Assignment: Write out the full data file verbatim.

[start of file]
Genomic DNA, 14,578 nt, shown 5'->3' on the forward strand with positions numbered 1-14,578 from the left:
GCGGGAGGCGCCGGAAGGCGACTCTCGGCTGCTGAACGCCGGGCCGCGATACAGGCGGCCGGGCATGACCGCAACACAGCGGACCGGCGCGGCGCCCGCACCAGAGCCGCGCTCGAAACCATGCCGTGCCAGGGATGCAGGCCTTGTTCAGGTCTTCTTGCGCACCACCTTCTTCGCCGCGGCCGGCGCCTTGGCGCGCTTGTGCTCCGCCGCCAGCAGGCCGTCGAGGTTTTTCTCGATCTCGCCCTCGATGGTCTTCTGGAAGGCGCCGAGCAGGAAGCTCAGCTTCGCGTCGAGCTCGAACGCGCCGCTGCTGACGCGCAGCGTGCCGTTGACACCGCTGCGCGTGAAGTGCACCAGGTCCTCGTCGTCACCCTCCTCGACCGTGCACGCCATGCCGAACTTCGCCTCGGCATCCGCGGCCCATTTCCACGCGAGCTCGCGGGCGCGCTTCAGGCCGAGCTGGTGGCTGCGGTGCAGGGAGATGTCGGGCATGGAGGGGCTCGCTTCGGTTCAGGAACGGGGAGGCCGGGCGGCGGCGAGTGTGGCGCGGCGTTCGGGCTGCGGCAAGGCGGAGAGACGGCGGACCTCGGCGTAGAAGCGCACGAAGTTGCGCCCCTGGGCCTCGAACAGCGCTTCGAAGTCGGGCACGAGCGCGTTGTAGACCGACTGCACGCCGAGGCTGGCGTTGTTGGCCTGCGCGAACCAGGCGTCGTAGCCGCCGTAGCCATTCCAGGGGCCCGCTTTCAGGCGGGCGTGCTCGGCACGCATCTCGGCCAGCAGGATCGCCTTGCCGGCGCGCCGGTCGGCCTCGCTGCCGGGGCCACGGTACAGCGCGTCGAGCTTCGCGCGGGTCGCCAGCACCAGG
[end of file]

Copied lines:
Genomic DNA, 14,578 nt, shown 5'->3' on the forward strand with positions numbered 1-14,578 from the left:
GCGGGAGGCGCCGGAAGGCGACTCTCGGCTGCTGAACGCCGGGCCGCGATACAGGCGGCCGGGCATGACCGCAACACAGCGGACCGGCGCGGCGCCCGCACCAGAGCCGCGCTCGAAACCATGCCGTGCCAGGGATGCAGGCCTTGTTCAGGTCTTCTTGCGCACCACCTTCTTCGCCGCGGCCGGCGCCTTGGCGCGCTTGTGCTCCGCCGCCAGCAGGCCGTCGAGGTTTTTCTCGATCTCGCCCTCGATGGTCTTCTGGAAGGCGCCGAGCAGGAAGCTCAGCTTCGCGTCGAGCTCGAACGCGCCGCTGCTGACGCGCAGCGTGCCGTTGACACCGCTGCGCGTGAAGTGCACCAGGTCCTCGTCGTCACCCTCCTCGACCGTGCACGCCATGCCGAACTTCGCCTCGGCATCCGCGGCCCATTTCCACGCGAGCTCGCGGGCGCGCTTCAGGCCGAGCTGGTGGCTGCGGTGCAGGGAGATGTCGGGCATGGAGGGGCTCGCTTCGGTTCAGGAACGGGGAGGCCGGGCGGCGGCGAGTGTGGCGCGGCGTTCGGGCTGCGGCAAGGCGGAGAGACGGCGGACCTCGGCGTAGAAGCGCACGAAGTTGCGCCCCTGGGCCTCGAACAGCGCTTCGAAGTCGGGCACGAGCGCGTTGTAGACCGACTGCACGCCGAGGCTGGCGTTGTTGGCCTGCGCGAACCAGGCGTCGTAGCCGCCGTAGCCATTCCAGGGGCCCGCTTTCAGGCGGGCGTGCTCGGCACGCATCTCGGCCAGCAGGATCGCCTTGCCGGCGCGCCGGTCGGCCTCGCTGCCGGGGCCACGGTACAGCGCGTCGAGCTTCGCGCGGGTCGCCAGCACCAGG